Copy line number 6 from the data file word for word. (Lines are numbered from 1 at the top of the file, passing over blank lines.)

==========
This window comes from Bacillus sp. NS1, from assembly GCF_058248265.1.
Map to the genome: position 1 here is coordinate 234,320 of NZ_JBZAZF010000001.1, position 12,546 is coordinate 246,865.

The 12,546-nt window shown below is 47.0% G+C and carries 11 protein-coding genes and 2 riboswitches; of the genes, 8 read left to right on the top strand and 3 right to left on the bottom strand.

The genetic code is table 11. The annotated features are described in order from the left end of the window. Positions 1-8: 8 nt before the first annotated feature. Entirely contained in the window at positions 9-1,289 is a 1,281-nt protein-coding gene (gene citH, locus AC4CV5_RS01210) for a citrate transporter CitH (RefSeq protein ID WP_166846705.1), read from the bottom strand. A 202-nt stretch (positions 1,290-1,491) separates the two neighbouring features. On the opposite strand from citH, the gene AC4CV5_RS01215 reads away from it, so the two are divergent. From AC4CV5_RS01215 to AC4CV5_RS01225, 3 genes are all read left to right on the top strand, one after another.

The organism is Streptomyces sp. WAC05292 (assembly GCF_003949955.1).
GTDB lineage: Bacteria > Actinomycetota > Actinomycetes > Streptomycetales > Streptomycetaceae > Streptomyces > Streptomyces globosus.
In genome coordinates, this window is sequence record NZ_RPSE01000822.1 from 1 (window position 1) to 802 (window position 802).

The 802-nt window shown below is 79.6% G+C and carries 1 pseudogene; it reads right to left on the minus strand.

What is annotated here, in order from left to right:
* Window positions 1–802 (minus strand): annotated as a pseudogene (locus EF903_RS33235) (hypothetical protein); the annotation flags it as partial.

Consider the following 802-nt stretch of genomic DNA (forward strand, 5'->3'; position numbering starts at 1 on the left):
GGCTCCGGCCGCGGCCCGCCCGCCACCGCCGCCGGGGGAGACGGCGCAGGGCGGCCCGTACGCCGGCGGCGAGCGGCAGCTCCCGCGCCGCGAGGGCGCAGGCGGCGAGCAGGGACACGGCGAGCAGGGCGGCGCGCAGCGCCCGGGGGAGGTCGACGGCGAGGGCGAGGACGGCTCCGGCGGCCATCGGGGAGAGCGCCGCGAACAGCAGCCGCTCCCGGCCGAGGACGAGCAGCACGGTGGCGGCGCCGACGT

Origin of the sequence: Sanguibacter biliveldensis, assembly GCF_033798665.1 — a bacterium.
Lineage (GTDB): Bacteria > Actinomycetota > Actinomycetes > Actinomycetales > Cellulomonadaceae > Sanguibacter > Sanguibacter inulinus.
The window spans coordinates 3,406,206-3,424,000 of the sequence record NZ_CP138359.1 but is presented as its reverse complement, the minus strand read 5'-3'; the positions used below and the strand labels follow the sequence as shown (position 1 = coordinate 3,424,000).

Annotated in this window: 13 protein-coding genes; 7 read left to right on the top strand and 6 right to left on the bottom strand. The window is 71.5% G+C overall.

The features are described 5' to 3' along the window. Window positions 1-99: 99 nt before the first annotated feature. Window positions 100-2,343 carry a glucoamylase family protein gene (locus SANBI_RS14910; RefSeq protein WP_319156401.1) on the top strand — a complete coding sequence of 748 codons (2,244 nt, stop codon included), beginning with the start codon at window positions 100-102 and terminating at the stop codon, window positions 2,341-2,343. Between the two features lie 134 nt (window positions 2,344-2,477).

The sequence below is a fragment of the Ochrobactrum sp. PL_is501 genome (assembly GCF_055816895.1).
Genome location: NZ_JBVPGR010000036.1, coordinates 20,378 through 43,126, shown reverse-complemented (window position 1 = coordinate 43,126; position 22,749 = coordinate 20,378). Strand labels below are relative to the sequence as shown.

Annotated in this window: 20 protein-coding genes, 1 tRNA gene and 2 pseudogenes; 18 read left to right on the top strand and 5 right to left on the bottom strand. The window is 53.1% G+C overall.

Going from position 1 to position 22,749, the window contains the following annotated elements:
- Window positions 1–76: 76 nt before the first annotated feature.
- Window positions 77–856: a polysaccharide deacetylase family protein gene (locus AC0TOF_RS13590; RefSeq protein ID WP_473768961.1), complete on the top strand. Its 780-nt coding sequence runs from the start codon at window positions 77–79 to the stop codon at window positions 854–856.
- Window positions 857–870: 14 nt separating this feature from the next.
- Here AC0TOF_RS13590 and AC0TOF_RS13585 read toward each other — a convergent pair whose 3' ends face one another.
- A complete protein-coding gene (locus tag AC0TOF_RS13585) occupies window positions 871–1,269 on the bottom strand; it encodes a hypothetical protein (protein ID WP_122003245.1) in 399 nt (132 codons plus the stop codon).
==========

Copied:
GTDB lineage: Bacteria > Actinomycetota > Actinomycetes > Streptomycetales > Streptomycetaceae > Streptomyces > Streptomyces globosus.